NATIONAL BUREAU OF ECONOMIC RESEARCH
NATIONAL BUREAU OF ECONOMIC RESEARCH

Democracy Does Cause Growth

Daron Acemoglu, Suresh Naidu, Pascual Restrepo, James A. Robinson

NBER Working Paper No. 20004
Issued in March 2014
NBER Program(s):   DEV   EFG   POL

We provide evidence that democracy has a significant and robust positive effect on GDP. Our empirical strategy relies on a dichotomous measure of democracy coded from several sources to reduce measurement error and controls for country fixed effects and the rich dynamics of GDP, which otherwise confound the effect of democracy on economic growth. Our baseline results use a linear model for GDP dynamics estimated using either a standard within estimator or various different Generalized Method of Moments estimators, and show that democratizations increase GDP per capita by about 20% in the long run. These results are confirmed when we use a semiparametric propensity score matching estimator to control for GDP dynamics. We also obtain similar results using regional waves of democratizations and reversals to instrument for country democracy. Our results suggest that democracy increases future GDP by encouraging investment, increasing schooling, inducing economic reforms, improving public good provision, and reducing social unrest. We find little support for the view that democracy is a constraint on economic growth for less developed economies.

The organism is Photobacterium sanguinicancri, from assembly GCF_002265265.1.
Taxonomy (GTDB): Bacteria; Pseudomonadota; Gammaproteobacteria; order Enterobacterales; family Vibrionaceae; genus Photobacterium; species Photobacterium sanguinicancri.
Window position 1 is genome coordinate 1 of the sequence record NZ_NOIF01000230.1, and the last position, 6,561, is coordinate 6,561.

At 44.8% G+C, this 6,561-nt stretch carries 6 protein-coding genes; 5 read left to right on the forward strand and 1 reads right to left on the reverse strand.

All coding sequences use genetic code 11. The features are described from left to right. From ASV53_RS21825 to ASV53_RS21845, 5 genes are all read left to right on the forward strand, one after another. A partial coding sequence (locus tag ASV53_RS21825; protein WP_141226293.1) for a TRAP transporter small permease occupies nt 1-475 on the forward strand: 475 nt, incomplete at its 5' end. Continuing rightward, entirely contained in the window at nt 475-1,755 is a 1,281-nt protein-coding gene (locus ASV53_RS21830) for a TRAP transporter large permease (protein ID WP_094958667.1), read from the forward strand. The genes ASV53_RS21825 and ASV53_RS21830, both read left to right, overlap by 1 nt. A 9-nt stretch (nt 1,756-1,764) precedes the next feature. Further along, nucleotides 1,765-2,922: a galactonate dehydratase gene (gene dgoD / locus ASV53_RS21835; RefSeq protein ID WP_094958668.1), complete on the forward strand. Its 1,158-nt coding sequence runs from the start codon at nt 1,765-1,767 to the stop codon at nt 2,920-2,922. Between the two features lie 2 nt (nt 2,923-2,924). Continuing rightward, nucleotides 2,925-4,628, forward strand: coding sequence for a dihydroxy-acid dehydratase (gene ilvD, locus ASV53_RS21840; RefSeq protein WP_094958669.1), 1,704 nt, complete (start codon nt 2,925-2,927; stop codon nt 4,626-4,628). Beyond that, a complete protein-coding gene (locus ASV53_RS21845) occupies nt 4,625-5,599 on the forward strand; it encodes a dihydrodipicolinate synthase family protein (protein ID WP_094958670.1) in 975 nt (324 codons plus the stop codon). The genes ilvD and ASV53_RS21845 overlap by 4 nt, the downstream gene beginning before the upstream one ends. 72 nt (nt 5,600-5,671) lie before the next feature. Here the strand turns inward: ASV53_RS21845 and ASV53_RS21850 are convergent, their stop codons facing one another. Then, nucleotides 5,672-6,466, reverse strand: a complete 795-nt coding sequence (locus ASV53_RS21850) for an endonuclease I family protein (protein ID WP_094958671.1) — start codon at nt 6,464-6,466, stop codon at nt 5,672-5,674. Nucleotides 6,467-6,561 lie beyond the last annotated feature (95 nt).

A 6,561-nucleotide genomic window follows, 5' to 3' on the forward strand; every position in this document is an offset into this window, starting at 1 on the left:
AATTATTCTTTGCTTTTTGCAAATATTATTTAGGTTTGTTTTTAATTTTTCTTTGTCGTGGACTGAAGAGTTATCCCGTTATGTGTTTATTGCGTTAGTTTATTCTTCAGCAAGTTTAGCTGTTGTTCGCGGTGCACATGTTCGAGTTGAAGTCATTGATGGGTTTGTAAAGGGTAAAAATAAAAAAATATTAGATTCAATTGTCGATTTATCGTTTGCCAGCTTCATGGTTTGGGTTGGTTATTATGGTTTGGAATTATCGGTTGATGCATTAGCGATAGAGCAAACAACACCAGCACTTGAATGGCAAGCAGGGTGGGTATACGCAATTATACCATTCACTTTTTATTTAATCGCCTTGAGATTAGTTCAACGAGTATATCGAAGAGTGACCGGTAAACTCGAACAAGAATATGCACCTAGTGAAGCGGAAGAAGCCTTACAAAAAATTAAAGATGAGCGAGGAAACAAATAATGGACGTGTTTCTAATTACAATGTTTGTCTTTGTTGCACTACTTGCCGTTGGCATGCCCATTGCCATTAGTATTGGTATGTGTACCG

download in pdf format
   (424 K)

email paper

Machine-readable bibliographic record - MARC, RIS, BibTeX

Document Object Identifier (DOI): 10.3386/w20004

Users who downloaded this paper also downloaded* these:
Heckman, Humphries, Veramendi, and Urzúa w19971 Education, Health and Wages
Acemoglu, Akcigit, and Celik w19894 Young, Restless and Creative: Openness to Disruption and Creative Innovations
Stiglitz w20014 Intellectual Property Rights, the Pool of Knowledge, and Innovation
Helliwell w4066 Empirical Linkages Between Democracy and Economic Growth
Barro w5698 Determinants of Economic Growth: A Cross-Country Empirical Study
 
Publications
Activities
Meetings
NBER Videos
Themes
Data
People
About

National Bureau of Economic Research, 1050 Massachusetts Ave., Cambridge, MA 02138; 617-868-3900; email: info@nber.org

Contact Us